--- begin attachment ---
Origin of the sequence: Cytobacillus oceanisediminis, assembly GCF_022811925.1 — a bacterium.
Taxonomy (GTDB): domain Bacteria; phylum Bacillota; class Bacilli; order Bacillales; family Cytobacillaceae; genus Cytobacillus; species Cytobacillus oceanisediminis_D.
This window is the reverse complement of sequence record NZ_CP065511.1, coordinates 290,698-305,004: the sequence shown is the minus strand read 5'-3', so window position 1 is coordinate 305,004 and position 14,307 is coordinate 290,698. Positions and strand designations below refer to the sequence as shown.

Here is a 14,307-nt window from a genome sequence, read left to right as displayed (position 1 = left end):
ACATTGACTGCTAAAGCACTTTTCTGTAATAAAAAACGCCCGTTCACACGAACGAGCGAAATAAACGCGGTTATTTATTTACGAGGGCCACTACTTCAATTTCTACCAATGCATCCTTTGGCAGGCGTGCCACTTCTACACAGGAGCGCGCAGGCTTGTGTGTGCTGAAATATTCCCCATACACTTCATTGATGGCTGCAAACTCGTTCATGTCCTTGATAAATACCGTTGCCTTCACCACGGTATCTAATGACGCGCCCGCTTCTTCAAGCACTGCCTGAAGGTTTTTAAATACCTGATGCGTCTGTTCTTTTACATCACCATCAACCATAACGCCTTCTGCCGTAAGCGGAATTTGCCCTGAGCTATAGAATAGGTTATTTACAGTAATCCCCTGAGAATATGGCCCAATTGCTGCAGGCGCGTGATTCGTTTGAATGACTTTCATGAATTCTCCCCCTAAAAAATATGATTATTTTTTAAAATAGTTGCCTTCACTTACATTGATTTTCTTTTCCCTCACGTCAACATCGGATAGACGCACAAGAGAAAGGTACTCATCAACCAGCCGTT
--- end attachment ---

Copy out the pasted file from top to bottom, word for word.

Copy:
Origin of the sequence: Cytobacillus oceanisediminis, assembly GCF_022811925.1 — a bacterium.
Taxonomy (GTDB): domain Bacteria; phylum Bacillota; class Bacilli; order Bacillales; family Cytobacillaceae; genus Cytobacillus; species Cytobacillus oceanisediminis_D.
This window is the reverse complement of sequence record NZ_CP065511.1, coordinates 290,698-305,004: the sequence shown is the minus strand read 5'-3', so window position 1 is coordinate 305,004 and position 14,307 is coordinate 290,698. Positions and strand designations below refer to the sequence as shown.

Here is a 14,307-nt window from a genome sequence, read left to right as displayed (position 1 = left end):
ACATTGACTGCTAAAGCACTTTTCTGTAATAAAAAACGCCCGTTCACACGAACGAGCGAAATAAACGCGGTTATTTATTTACGAGGGCCACTACTTCAATTTCTACCAATGCATCCTTTGGCAGGCGTGCCACTTCTACACAGGAGCGCGCAGGCTTGTGTGTGCTGAAATATTCCCCATACACTTCATTGATGGCTGCAAACTCGTTCATGTCCTTGATAAATACCGTTGCCTTCACCACGGTATCTAATGACGCGCCCGCTTCTTCAAGCACTGCCTGAAGGTTTTTAAATACCTGATGCGTCTGTTCTTTTACATCACCATCAACCATAACGCCTTCTGCCGTAAGCGGAATTTGCCCTGAGCTATAGAATAGGTTATTTACAGTAATCCCCTGAGAATATGGCCCAATTGCTGCAGGCGCGTGATTCGTTTGAATGACTTTCATGAATTCTCCCCCTAAAAAATATGATTATTTTTTAAAATAGTTGCCTTCACTTACATTGATTTTCTTTTCCCTCACGTCAACATCGGATAGACGCACAAGAGAAAGGTACTCATCAACCAGCCGTT